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38th over: Australia 85-4 (Smith 25, Handscomb 0) This will be a huge test for Peter Handscomb who is facing his first ball as a Test player in four years…. and it’s a hat-trick ball from Jadeja. But the 31-year-old he’s a noted player of spin with two centuries from his 17 Tests and he survives the over.

37th over: Australia 85-4 (Smith 25, Handscomb 0) India are back on top! Australia cruised into the break but again they have been set on their heels early in the session, this time by two fantastic Jadeja deliveries in two balls. We spoke before the break that one wicket might expose the Australian lineup and the prediction has borne fruit. Labuschagne gone, then Renshaw. Trouble for the visitors!

WICKET! Renshaw LBW Jadeja 0 (Australia 84-4)

The review is unsuccessful and Matt Renshaw is gone for a golden duck! That was a terrifying ball to get first up but the Queenslander committed too soon, lunged too far and tried to play it around the corner but didn’t get his bat to it at all. Instead it banged into his front pad and the Indians went up as one. Out!

36th over: Australia 84-2 (Smith 25, Labuschagne 49) Matthew Renshaw comes in… but may be out! Huge appeal for a Jadeja ball that shot though and caught him in front. The umpire’s decision is out but the Australians will review. This will be close…

WICKET! Labuschagne stumped Jadeja 49

Great bowling! Great wicketkeeping! Labuschagne was looking for his half-century and he lunged forward at a ball that dropped short. It fizzed past the outside edge and the heel of the batter went up in shock. That’s when the bails were whipped off and Marnus began his familiar slow trudge to the pavilion.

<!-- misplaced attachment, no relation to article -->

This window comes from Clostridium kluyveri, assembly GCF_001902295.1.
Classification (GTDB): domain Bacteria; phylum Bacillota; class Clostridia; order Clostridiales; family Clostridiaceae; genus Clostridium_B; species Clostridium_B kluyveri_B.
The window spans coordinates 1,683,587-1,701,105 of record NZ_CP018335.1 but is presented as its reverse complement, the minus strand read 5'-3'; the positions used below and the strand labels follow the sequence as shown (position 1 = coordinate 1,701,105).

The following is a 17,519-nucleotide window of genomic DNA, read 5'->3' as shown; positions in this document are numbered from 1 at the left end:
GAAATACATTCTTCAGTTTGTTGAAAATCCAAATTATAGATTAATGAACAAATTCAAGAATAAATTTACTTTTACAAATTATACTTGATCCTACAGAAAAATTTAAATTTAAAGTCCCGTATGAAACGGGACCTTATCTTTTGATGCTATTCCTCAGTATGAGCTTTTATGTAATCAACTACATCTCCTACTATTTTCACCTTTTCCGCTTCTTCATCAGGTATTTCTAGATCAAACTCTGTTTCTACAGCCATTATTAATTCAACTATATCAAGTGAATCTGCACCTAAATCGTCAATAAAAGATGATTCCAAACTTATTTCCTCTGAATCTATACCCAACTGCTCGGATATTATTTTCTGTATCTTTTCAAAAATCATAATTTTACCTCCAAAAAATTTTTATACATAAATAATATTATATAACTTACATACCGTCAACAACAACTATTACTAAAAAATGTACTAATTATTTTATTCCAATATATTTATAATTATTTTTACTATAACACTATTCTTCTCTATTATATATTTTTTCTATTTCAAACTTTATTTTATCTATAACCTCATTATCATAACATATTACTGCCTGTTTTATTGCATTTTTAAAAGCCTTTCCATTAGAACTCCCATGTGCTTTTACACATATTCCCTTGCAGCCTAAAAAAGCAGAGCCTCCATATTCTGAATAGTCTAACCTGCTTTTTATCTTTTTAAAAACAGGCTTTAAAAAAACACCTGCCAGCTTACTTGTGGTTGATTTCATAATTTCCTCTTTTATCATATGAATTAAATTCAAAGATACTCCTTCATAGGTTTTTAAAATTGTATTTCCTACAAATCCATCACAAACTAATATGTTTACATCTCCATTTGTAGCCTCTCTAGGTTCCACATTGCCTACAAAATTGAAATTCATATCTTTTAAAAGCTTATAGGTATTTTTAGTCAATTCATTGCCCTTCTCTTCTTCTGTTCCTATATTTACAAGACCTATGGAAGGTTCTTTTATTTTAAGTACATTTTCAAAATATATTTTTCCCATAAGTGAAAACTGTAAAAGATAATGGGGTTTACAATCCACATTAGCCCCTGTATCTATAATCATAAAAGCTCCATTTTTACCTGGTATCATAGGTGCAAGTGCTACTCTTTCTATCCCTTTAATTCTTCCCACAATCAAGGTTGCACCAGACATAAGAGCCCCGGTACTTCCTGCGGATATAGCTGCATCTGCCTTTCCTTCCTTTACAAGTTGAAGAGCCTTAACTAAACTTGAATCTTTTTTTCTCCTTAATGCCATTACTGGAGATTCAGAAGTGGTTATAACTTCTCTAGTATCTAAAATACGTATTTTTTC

KS Bharat celebrates his stumping. Photograph: Robert Cianflone/Getty Images

35th over: Australia 84-2 (Smith 25, Labuschagne 49) Jedeja to Labuschagne has been a good duel all day. Both are tough customers and have fought hard to make their path in Test cricket. Jadeja overcame a rugged childhood in Jamnagar was banned by the IPL for a year for essentially trying to negotiate his salary. He will have Marnus hopping here…

35th over: Australia 84-2 (Smith 25, Labuschagne 49) Labuschagne moves to 49 with a well run single to midwicket from Shami. The Bengali champion is bowling full and fast but the movement he found early has proven elusive since. This is his seventh over but he’s still tickling 140kph and he hasn’t let the run-rate slip past 2.5 all innings.

34th over: Australia 83-2 (Smith 25, Labuschagne 48) With 0-14 from his nine overs so far, Jadeja has been tight but toothless. Let’s see what he can summon from the Nagpur pitch in this over. Not much. He’s trying for flight but the batters are a blur of fancy footwork and they step out and take a single.

33rd over: Australia 81-2 (Smith 25, Labuschagne 47) It will be Mohammad Shami to resume and he’s bowling to Smith who announces his post-lunch intent by hooking the second delivery, a bouncer that got to chest-height, to the boundary. Clearly Smudge got his toastie right during the break! (Unlike Marnus who has the bizarre habit of putting his hot sambo in the fridge to eat later). Anyway, there’s an appeal on the third as Labuschagne misses a ball on his hip. Replays show it was missing leg but not by much. Interesting start to what should be a pivotal session of the Test and series.

We’re back. How was your break? I took the greyhound for a walk (not a euphemism) and reminded my teenage dirtbag son that a Cheese Toastie Breville requires a slice of bread on top as well as one on top. Happy daze!

Mostly though, I read about the reverberations Travis Head’s axing has had. Despite clattering 525 runs at an average of 87.50 against the West Indies and South Africa in the home summer, the 29-year-old has paid the price for a 21.30 average from his seven Tests on the subcontinent. Tough call, I reckon. He’s a much better batter than he was back then and a more-than-handy spinner.